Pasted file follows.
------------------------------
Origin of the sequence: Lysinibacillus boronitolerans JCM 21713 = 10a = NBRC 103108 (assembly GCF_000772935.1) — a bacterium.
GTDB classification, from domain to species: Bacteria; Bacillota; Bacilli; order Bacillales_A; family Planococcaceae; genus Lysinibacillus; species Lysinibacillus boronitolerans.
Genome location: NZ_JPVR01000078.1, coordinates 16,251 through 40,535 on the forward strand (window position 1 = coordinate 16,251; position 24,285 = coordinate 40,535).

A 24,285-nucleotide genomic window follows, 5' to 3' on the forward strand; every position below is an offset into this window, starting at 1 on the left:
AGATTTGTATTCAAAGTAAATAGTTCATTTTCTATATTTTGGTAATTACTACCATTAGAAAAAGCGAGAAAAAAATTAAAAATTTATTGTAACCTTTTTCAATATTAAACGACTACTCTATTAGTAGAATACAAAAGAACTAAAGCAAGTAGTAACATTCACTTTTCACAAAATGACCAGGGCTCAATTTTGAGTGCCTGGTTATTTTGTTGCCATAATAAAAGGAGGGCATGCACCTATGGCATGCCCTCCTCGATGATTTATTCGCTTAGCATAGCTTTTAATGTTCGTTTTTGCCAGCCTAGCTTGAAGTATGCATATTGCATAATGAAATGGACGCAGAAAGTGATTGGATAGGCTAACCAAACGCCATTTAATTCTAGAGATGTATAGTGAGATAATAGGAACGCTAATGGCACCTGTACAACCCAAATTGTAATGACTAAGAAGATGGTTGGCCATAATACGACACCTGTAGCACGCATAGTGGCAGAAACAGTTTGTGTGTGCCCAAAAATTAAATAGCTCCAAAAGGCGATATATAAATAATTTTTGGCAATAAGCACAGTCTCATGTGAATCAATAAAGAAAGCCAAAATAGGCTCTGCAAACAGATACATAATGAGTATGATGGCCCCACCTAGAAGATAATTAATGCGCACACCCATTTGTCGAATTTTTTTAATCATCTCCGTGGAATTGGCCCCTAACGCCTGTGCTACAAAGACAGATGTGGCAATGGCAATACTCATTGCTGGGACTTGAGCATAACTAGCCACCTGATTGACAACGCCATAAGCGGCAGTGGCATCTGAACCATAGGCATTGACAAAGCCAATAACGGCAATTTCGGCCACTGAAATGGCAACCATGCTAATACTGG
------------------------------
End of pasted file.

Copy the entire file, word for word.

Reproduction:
Origin of the sequence: Lysinibacillus boronitolerans JCM 21713 = 10a = NBRC 103108 (assembly GCF_000772935.1) — a bacterium.
GTDB classification, from domain to species: Bacteria; Bacillota; Bacilli; order Bacillales_A; family Planococcaceae; genus Lysinibacillus; species Lysinibacillus boronitolerans.
Genome location: NZ_JPVR01000078.1, coordinates 16,251 through 40,535 on the forward strand (window position 1 = coordinate 16,251; position 24,285 = coordinate 40,535).

A 24,285-nucleotide genomic window follows, 5' to 3' on the forward strand; every position below is an offset into this window, starting at 1 on the left:
AGATTTGTATTCAAAGTAAATAGTTCATTTTCTATATTTTGGTAATTACTACCATTAGAAAAAGCGAGAAAAAAATTAAAAATTTATTGTAACCTTTTTCAATATTAAACGACTACTCTATTAGTAGAATACAAAAGAACTAAAGCAAGTAGTAACATTCACTTTTCACAAAATGACCAGGGCTCAATTTTGAGTGCCTGGTTATTTTGTTGCCATAATAAAAGGAGGGCATGCACCTATGGCATGCCCTCCTCGATGATTTATTCGCTTAGCATAGCTTTTAATGTTCGTTTTTGCCAGCCTAGCTTGAAGTATGCATATTGCATAATGAAATGGACGCAGAAAGTGATTGGATAGGCTAACCAAACGCCATTTAATTCTAGAGATGTATAGTGAGATAATAGGAACGCTAATGGCACCTGTACAACCCAAATTGTAATGACTAAGAAGATGGTTGGCCATAATACGACACCTGTAGCACGCATAGTGGCAGAAACAGTTTGTGTGTGCCCAAAAATTAAATAGCTCCAAAAGGCGATATATAAATAATTTTTGGCAATAAGCACAGTCTCATGTGAATCAATAAAGAAAGCCAAAATAGGCTCTGCAAACAGATACATAATGAGTATGATGGCCCCACCTAGAAGATAATTAATGCGCACACCCATTTGTCGAATTTTTTTAATCATCTCCGTGGAATTGGCCCCTAACGCCTGTGCTACAAAGACAGATGTGGCAATGGCAATACTCATTGCTGGGACTTGAGCATAACTAGCCACCTGATTGACAACGCCATAAGCGGCAGTGGCATCTGAACCATAGGCATTGACAAAGCCAATAACGGCAATTTCGGCCACTGAAATGGCAACCATGCTAATACTGG